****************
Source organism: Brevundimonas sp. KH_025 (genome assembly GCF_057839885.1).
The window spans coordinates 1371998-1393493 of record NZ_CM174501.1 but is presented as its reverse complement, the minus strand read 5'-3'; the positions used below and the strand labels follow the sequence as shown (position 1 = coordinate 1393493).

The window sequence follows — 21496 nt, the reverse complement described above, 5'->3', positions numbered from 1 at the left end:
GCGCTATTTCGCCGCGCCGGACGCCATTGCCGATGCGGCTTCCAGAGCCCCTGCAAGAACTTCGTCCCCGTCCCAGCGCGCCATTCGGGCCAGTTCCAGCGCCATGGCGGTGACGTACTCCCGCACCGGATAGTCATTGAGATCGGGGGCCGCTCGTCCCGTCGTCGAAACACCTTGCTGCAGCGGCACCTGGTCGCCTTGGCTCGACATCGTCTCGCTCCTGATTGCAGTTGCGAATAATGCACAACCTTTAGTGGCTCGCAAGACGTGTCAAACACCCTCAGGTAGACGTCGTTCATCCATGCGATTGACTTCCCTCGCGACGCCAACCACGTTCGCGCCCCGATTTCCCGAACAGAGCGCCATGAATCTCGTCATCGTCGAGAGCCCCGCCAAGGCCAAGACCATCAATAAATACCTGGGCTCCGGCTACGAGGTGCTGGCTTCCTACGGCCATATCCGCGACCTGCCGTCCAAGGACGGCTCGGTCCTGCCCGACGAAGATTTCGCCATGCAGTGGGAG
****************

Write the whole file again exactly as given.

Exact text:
Source organism: Brevundimonas sp. KH_025 (genome assembly GCF_057839885.1).
The window spans coordinates 1371998-1393493 of record NZ_CM174501.1 but is presented as its reverse complement, the minus strand read 5'-3'; the positions used below and the strand labels follow the sequence as shown (position 1 = coordinate 1393493).

The window sequence follows — 21496 nt, the reverse complement described above, 5'->3', positions numbered from 1 at the left end:
GCGCTATTTCGCCGCGCCGGACGCCATTGCCGATGCGGCTTCCAGAGCCCCTGCAAGAACTTCGTCCCCGTCCCAGCGCGCCATTCGGGCCAGTTCCAGCGCCATGGCGGTGACGTACTCCCGCACCGGATAGTCATTGAGATCGGGGGCCGCTCGTCCCGTCGTCGAAACACCTTGCTGCAGCGGCACCTGGTCGCCTTGGCTCGACATCGTCTCGCTCCTGATTGCAGTTGCGAATAATGCACAACCTTTAGTGGCTCGCAAGACGTGTCAAACACCCTCAGGTAGACGTCGTTCATCCATGCGATTGACTTCCCTCGCGACGCCAACCACGTTCGCGCCCCGATTTCCCGAACAGAGCGCCATGAATCTCGTCATCGTCGAGAGCCCCGCCAAGGCCAAGACCATCAATAAATACCTGGGCTCCGGCTACGAGGTGCTGGCTTCCTACGGCCATATCCGCGACCTGCCGTCCAAGGACGGCTCGGTCCTGCCCGACGAAGATTTCGCCATGCAGTGGGAG